> >>> be needed. If just put it as hardware error, users will lose this
> >>> information. So I
> >> prefer to keep it there, and just assign a new value to it.
> >>
> >> Again, a statistic counter would do the job which if it's just to
> >> provide a hint to the application.
> > It seems that we do not maintain a counter for packets in PMD, if I am
> > not wrong. Two ways current DPDK is using.
> > One is hardware provide registers to do that, we can read it directly when
> needed.
> > The other one is that applications or middle layer sw maintain its own statistics.
> 
> rte_eth_stats_get() gives the generic statistics For specific error stats,
> rte_eth_xstats_get() can be used from an application (the driver has to provide
> the full list of statistics).
Yes, that function read all the statistics from registers directly. I think there might
already have the corresponding registers for it.

> 
> >> I wonder in which case this flag can happen. If you fill the ring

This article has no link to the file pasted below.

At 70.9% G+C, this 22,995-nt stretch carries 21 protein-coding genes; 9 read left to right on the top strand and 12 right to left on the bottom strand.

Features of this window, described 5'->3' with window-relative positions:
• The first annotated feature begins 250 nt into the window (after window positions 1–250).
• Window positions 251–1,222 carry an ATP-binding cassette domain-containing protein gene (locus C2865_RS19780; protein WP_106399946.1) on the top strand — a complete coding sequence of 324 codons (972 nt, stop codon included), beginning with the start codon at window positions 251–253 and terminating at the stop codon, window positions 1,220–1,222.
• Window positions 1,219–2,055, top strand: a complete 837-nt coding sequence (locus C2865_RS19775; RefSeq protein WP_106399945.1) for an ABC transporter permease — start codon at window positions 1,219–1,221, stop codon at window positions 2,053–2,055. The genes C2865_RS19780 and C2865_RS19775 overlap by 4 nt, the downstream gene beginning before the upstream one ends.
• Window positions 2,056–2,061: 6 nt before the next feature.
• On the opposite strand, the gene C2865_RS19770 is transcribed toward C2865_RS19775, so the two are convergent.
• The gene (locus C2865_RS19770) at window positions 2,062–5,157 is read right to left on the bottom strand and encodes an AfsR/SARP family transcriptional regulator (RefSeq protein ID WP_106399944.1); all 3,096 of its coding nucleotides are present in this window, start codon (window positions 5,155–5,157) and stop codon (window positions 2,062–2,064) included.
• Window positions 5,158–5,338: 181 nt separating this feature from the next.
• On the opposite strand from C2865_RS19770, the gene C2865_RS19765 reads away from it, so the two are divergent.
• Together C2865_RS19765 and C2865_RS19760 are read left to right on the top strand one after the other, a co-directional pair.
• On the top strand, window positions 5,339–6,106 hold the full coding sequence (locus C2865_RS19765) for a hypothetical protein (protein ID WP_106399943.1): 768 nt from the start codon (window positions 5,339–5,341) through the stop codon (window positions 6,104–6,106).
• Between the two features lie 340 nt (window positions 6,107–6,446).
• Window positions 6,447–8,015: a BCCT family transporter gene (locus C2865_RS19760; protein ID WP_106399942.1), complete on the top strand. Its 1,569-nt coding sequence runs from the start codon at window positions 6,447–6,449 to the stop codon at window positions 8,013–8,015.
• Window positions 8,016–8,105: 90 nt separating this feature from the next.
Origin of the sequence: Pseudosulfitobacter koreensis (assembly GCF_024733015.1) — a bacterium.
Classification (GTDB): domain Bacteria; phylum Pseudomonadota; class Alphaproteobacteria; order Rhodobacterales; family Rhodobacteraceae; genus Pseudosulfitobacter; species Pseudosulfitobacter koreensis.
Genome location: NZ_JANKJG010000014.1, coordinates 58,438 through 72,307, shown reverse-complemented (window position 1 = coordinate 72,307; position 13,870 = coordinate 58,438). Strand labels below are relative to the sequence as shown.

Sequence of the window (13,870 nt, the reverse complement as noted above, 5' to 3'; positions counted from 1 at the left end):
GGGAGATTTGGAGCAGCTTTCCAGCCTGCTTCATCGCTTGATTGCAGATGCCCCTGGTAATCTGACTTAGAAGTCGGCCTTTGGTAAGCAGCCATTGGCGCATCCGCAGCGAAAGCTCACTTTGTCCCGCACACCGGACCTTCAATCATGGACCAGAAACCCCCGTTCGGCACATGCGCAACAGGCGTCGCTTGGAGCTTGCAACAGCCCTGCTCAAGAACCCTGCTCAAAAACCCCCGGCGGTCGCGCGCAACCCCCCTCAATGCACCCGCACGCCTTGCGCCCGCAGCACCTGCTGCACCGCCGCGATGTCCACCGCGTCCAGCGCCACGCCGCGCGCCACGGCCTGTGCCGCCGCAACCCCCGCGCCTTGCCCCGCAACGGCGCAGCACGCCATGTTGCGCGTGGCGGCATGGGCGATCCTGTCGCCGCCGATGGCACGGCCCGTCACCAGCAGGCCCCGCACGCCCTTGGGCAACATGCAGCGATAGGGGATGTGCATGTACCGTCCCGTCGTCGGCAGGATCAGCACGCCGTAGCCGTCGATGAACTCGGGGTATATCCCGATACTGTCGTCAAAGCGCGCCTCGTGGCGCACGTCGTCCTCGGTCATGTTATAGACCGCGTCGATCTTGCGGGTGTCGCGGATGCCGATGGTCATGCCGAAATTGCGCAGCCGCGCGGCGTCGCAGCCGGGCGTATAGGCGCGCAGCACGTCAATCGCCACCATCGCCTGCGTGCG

> >> with mbufs that are large enough compared to your ethernet network,
> >> this should not happen in normal conditions. I really don't believe
> >> that an application receiving an mbuf with this flag would stop the driver, then
> refill the rings it with larger mbufs.
> > This is not because of it is lack of available RX descriptors. It is
> > because of a hardware requirement. FVL hardware requires that it
> > should not use more than 5 rx descriptors for receiving a single packet.
> 
> I still don't understand what the application should do when the flag is set.
> Maybe you could provide an example in l2fwd or testpmd?
For an application, if it is reported with this oversize error, it then easily knows that
the mbuf size might not be enough. If it is reported with just a hardware error, then
the application developer needs to dig into the PMD to see what happens. I think most
of application developers do not want to debug PMD to much, as it might not be their scope.

>